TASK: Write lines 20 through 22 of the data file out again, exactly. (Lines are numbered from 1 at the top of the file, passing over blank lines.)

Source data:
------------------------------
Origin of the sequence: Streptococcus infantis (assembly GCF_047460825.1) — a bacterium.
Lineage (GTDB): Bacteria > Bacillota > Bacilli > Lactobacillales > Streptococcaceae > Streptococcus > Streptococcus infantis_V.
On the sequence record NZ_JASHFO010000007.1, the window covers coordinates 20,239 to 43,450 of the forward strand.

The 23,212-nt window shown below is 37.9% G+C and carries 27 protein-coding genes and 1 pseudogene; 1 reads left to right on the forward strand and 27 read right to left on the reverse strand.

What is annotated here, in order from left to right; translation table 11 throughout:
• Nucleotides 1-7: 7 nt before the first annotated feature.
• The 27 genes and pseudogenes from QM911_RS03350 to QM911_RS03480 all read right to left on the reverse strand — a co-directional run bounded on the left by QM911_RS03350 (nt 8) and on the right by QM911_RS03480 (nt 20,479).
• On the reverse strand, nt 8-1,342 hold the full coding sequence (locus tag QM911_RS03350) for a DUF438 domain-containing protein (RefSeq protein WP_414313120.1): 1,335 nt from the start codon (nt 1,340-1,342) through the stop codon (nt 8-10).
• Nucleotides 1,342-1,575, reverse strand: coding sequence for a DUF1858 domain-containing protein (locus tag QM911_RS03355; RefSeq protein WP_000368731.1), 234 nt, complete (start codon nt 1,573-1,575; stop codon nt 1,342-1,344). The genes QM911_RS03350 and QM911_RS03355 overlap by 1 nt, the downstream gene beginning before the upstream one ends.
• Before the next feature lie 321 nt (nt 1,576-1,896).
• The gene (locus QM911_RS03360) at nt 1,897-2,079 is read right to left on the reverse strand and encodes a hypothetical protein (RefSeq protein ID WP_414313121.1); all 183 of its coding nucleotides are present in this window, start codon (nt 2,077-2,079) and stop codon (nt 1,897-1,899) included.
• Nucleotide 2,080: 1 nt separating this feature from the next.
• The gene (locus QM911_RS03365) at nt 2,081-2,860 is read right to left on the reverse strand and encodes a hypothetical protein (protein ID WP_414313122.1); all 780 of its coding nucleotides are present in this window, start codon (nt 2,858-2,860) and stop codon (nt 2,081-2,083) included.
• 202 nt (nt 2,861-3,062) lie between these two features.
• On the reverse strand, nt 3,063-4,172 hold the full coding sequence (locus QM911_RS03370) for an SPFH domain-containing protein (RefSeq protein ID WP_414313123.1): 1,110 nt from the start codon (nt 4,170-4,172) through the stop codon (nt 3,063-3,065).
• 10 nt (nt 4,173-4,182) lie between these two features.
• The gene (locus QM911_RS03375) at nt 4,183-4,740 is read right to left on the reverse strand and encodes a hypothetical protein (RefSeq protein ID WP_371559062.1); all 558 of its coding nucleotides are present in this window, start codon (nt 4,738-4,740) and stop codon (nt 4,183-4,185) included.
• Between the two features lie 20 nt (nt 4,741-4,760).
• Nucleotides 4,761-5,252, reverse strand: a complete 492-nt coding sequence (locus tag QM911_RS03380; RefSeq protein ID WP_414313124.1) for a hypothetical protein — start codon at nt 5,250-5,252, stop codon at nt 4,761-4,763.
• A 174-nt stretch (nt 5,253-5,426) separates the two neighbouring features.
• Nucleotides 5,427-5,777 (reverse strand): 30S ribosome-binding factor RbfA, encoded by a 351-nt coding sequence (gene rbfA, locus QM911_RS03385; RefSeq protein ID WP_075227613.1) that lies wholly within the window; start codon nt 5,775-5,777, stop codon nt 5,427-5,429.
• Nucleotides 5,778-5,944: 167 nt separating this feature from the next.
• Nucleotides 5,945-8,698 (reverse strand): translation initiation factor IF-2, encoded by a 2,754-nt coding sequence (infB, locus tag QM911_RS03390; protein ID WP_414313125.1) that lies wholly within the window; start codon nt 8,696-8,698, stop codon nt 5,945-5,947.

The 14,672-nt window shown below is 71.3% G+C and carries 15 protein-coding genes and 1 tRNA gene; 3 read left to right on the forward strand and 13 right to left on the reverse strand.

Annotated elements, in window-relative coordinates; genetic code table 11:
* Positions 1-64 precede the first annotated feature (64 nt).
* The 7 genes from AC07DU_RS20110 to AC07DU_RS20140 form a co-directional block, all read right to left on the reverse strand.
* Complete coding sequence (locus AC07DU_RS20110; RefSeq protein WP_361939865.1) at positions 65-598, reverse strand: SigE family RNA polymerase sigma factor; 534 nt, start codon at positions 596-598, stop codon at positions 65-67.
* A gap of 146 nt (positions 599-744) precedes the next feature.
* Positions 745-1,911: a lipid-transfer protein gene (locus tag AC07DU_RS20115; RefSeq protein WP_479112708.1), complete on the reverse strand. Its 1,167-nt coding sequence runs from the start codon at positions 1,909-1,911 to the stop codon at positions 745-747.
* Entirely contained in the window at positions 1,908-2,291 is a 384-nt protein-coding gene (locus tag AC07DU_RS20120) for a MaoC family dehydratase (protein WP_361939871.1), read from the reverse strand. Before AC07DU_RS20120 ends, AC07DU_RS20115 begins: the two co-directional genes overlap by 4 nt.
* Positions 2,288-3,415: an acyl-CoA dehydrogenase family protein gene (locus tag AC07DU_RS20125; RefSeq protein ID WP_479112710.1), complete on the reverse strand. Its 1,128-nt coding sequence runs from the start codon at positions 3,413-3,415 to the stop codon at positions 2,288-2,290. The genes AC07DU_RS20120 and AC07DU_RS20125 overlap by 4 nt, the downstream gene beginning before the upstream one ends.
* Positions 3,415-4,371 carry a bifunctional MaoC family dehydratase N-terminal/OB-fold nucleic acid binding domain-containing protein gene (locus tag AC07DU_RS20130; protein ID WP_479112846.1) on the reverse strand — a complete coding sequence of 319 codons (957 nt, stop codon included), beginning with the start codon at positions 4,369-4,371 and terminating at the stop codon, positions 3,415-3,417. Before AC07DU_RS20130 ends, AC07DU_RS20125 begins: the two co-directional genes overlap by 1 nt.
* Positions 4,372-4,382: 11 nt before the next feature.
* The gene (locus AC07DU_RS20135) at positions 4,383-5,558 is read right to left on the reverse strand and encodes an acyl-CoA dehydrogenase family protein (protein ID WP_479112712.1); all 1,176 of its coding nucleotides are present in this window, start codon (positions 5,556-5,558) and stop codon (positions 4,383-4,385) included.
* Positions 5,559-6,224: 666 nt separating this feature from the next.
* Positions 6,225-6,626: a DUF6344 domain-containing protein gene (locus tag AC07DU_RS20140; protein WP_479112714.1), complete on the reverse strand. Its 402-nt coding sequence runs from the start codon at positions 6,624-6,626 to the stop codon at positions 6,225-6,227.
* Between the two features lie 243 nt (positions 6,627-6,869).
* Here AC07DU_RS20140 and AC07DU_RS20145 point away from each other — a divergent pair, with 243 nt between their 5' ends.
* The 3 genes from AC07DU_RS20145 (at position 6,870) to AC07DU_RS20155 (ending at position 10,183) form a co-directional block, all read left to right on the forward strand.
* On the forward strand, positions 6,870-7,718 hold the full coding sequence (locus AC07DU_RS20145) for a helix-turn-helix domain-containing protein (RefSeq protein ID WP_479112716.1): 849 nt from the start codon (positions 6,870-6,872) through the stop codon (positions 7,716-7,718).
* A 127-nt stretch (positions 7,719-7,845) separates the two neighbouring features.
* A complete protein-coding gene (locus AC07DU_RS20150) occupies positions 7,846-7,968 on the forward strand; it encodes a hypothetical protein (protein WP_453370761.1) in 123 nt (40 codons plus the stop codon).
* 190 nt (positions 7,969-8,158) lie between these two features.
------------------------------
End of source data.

• A 174-nt stretch (nt 5,253-5,426) separates the two neighbouring features.
• Nucleotides 5,427-5,777 (reverse strand): 30S ribosome-binding factor RbfA, encoded by a 351-nt coding sequence (gene rbfA, locus QM911_RS03385; RefSeq protein ID WP_075227613.1) that lies wholly within the window; start codon nt 5,775-5,777, stop codon nt 5,427-5,429.
• Nucleotides 5,778-5,944: 167 nt separating this feature from the next.